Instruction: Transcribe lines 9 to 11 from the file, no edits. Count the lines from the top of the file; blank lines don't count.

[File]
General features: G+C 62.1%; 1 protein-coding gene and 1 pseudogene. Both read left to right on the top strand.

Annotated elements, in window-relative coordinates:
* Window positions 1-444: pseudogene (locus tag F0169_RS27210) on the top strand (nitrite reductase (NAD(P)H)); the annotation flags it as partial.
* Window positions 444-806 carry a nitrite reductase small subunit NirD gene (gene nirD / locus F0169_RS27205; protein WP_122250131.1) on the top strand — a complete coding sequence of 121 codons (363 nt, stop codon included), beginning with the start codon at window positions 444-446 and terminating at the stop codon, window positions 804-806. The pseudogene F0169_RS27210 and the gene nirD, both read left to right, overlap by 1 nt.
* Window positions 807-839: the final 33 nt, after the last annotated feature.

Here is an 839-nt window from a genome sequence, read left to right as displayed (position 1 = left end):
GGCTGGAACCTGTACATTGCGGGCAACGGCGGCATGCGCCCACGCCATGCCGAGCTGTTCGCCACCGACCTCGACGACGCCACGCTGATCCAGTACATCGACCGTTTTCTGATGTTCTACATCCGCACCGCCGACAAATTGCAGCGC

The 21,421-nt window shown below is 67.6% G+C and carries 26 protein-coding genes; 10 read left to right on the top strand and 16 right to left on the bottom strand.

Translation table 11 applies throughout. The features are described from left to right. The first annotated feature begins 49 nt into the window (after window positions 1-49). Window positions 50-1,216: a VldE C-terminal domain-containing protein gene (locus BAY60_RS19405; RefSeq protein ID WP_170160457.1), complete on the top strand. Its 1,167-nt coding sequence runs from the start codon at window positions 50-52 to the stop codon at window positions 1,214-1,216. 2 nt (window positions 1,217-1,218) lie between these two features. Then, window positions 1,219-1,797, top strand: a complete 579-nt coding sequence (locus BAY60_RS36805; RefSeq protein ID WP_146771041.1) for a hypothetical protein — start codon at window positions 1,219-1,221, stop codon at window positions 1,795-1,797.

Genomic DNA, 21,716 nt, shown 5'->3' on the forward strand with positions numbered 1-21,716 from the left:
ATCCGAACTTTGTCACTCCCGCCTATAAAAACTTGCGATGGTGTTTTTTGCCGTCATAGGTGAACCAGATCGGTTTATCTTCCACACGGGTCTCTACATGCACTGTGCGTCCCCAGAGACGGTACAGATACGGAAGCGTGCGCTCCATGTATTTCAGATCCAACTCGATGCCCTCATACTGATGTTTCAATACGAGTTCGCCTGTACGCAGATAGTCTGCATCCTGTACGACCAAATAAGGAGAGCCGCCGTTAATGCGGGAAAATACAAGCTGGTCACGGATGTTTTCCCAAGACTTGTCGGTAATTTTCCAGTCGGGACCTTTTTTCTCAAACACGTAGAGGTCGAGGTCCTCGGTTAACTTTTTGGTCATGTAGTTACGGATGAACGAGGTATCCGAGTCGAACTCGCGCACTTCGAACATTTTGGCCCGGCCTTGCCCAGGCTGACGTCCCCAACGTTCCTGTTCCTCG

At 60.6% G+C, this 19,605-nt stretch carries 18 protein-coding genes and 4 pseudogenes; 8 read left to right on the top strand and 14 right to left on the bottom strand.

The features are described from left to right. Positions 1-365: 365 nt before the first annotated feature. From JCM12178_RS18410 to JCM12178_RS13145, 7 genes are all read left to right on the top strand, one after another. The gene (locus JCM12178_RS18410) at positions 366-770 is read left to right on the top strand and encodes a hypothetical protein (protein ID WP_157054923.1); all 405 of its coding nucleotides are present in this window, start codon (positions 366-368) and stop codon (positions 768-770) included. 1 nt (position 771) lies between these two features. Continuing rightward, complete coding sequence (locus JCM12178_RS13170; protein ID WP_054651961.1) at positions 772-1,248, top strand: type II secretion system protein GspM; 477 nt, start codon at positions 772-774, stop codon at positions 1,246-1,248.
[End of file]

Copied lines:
Translation table 11 applies throughout. The features are described from left to right. The first annotated feature begins 49 nt into the window (after window positions 1-49). Window positions 50-1,216: a VldE C-terminal domain-containing protein gene (locus BAY60_RS19405; RefSeq protein ID WP_170160457.1), complete on the top strand. Its 1,167-nt coding sequence runs from the start codon at window positions 50-52 to the stop codon at window positions 1,214-1,216. 2 nt (window positions 1,217-1,218) lie between these two features. Then, window positions 1,219-1,797, top strand: a complete 579-nt coding sequence (locus BAY60_RS36805; RefSeq protein ID WP_146771041.1) for a hypothetical protein — start codon at window positions 1,219-1,221, stop codon at window positions 1,795-1,797.

Genomic DNA, 21,716 nt, shown 5'->3' on the forward strand with positions numbered 1-21,716 from the left:
ATCCGAACTTTGTCACTCCCGCCTATAAAAACTTGCGATGGTGTTTTTTGCCGTCATAGGTGAACCAGATCGGTTTATCTTCCACACGGGTCTCTACATGCACTGTGCGTCCCCAGAGACGGTACAGATACGGAAGCGTGCGCTCCATGTATTTCAGATCCAACTCGATGCCCTCATACTGATGTTTCAATACGAGTTCGCCTGTACGCAGATAGTCTGCATCCTGTACGACCAAATAAGGAGAGCCGCCGTTAATGCGGGAAAATACAAGCTGGTCACGGATGTTTTCCCAAGACTTGTCGGTAATTTTCCAGTCGGGACCTTTTTTCTCAAACACGTAGAGGTCGAGGTCCTCGGTTAACTTTTTGGTCATGTAGTTACGGATGAACGAGGTATCCGAGTCGAACTCGCGCACTTCGAACATTTTGGCCCGGCCTTGCCCAGGCTGACGTCCCCAACGTTCCTGTTCCTCG